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State of the Stomp: Dexter the Polyphonic Monster

State of the Stomp: Dexter the Polyphonic Monster

Finally—a multi-octave pedal that sounds real.

Effects that track polyphonically have been high up on guitarists’ wish lists for more than three decades. The ability to apply a particular tonal color to an entire chord rather than just a single note holds obvious appeal for an instrument as harmonically versatile as the guitar.

Yet, aside from a few attempts by a handful of manufacturers like ARP and Roland, polyphonic tracking has remained firmly in the keyboard realm. But recent advances in digital technology have allowed manufacturers to crack the code for polyphonic tracking, making it not only a reality, but a relatively affordable one at that. Most notable among these companies is Electro-Harmonix, whose POG and HOG polyphonic octave synthesizers have become staples of many pedalboards.

While many companies now offer effects that track polyphonically with near-flawless accuracy, these devices tend to have a decidedly digital quality. While their chilly, synthetic sounds offer a unique appeal to the adventurous artist, more traditional players are sure to long for the warmth and comfort of good old analog tone.

Dexter from Taurus Amplification may be the box to satisfy both sides in this polyphonic coin toss. A small company based in Poland, Taurus has been building high-end music gear for close to 30 years. Their recently released Silver line of boutique effect pedals offer state-of-the-art features and exceptional performance in rugged, road-ready boxes.

Taurus’ latest offering is Dexter—a polyphonic octave generator that provides multiple octave voices with excellent tracking and stunningly realistic sound quality.

Like Showtime’s beloved serial killer of the same name, Dexter is a monster inside an unassuming exterior. The 5" x 5.5" bent-steel chassis houses a 24-bit DSP processor that tracks incoming audio and adds a tone one octave above and one octave below any played notes.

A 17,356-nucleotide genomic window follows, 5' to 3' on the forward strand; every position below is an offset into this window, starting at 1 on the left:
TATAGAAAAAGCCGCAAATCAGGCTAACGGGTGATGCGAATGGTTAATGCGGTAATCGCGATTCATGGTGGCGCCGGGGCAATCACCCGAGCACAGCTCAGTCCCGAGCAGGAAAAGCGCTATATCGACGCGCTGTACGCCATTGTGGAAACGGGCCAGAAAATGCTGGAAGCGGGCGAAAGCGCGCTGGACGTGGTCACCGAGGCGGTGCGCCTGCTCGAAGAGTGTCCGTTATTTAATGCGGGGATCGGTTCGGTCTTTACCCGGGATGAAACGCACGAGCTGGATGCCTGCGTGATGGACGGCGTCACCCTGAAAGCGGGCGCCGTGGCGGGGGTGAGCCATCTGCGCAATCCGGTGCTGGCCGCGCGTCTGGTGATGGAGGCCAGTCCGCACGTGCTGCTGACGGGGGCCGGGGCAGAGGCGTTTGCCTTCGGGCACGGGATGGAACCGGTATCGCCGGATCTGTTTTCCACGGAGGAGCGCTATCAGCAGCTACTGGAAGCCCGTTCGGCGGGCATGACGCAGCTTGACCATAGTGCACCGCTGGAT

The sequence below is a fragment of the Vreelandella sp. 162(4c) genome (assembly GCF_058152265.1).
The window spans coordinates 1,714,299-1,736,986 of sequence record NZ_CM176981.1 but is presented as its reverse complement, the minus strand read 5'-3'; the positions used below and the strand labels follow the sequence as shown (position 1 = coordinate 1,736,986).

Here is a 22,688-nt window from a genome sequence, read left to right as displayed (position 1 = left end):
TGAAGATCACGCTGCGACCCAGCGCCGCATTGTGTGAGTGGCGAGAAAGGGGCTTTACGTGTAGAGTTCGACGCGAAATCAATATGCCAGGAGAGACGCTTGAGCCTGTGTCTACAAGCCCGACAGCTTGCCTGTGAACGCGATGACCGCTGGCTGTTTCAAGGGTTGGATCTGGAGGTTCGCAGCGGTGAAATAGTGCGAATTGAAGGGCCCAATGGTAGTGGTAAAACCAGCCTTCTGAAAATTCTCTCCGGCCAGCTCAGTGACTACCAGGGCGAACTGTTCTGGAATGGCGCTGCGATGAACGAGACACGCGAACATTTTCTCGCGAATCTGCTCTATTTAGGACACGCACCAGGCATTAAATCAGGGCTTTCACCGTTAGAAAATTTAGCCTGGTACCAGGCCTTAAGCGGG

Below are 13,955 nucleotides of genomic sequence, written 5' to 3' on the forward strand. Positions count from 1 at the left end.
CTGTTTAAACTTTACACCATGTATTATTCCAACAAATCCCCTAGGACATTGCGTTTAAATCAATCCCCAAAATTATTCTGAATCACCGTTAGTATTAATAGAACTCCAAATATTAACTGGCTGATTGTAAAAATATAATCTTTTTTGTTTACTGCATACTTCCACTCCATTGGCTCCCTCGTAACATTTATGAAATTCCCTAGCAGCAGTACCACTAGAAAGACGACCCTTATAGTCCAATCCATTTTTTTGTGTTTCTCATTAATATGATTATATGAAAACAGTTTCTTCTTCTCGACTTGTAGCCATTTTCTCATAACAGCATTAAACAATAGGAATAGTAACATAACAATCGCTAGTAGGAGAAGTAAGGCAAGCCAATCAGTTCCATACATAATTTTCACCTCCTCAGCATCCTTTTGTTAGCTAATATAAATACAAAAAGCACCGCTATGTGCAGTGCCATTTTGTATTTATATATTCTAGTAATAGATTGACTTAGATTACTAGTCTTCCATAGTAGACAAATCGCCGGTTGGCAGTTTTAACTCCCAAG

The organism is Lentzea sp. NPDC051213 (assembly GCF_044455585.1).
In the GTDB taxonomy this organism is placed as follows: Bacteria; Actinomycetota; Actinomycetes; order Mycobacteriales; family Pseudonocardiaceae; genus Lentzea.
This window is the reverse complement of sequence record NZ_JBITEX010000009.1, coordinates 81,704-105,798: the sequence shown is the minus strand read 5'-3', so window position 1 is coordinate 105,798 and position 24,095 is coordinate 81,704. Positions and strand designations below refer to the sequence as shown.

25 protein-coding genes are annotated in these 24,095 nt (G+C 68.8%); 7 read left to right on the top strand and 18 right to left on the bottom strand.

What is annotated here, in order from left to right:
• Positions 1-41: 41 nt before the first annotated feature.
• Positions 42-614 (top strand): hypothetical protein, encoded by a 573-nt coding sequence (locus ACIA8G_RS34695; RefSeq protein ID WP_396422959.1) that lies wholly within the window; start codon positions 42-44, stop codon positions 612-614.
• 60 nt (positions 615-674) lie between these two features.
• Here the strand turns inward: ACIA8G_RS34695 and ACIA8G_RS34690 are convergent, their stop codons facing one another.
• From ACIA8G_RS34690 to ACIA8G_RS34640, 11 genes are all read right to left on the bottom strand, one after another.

I’ve never heard an octave-up circuit that sounds so much like an actual string rather than a thin, reedy-sounding digital facsimile.

The front-panel controls are simple and intuitive, with level and range knobs for each octave voice and an out level knob to control overall volume. A true-bypass switch activates the effect and engages two backlit red “eyes” that let you know when Dexter is at work.

According to Taurus, Dexter’s secret weapons are his range controls, which limit the frequencies processed by the octave generators. Digital octave-down circuits typically track with great accuracy, but the generated tone can be an indecipherable mess if the played note is too low. Similarly, digital octave-up circuits have a tendency to sound harsh and synthetic when tracking higher notes, and their pitch can also wobble. But by adjusting Dexter’s range controls to suit their playing style, players can predetermine the note range tracked by either voice, creating more controlled octaves that blend better with the original notes.

While accurate tracking is certainly a desirable feature, my personal opinion is that the tone of the octave effect is just as important, if not more so. That being said, Dexter’s octave voices sound real. I’ve never heard an octave-up circuit that sounds so much like an actual string rather than a thin, reedy-sounding digital facsimile. Likewise, Dexter’s octave-down voice is tuned to perfection, focusing on the lower midrange rather than the deep subs that typically make octavers sound amorphous and dark.

Blending Dexter’s voices in various combinations yields a broad palette of usable tones ranging from the familiar to the extreme. Standard synth-style sub octaves are easily attainable, as are stunningly thick, warm, and natural-sounding 12-string guitar and 8-string bass simulations. Using both voices together yields massive pipe-organ pads that will make you thank your maker that Taurus took the time to create Dexter. Once again, the realistic and decidedly organic quality of the generated octaves is amazing. I’m incredibly impressed by the tone of this machine.

Dexter has a few minor hiccups. The 12-volt, tip-positive power supply may make it tough to assimilate him into your pedalboard, but trust me—he’s worth the extra effort! Additionally, I would like to be able to mute the dry signal. In Dexter’s current configuration, the dry signal is always present.

These minor issues aside, Dexter is a force to be reckoned with, and is surely one of the best sounding and tracking poly-octaves available. If you’re in the market for this type of effect, I strongly urge you to give Dexter a test run before settling on one of the better-known alternatives—you won’t be disappointed.

For more info on Dexter, including an awesome demo video by Darius Wave, check out:

taurus–, or contact Taurus’s U.S. distributor, Osiamo (

Special thanks to Rawn Randall at Osiamo for loaning Dexter to me. Sorry Rawn — you won’t be getting him back!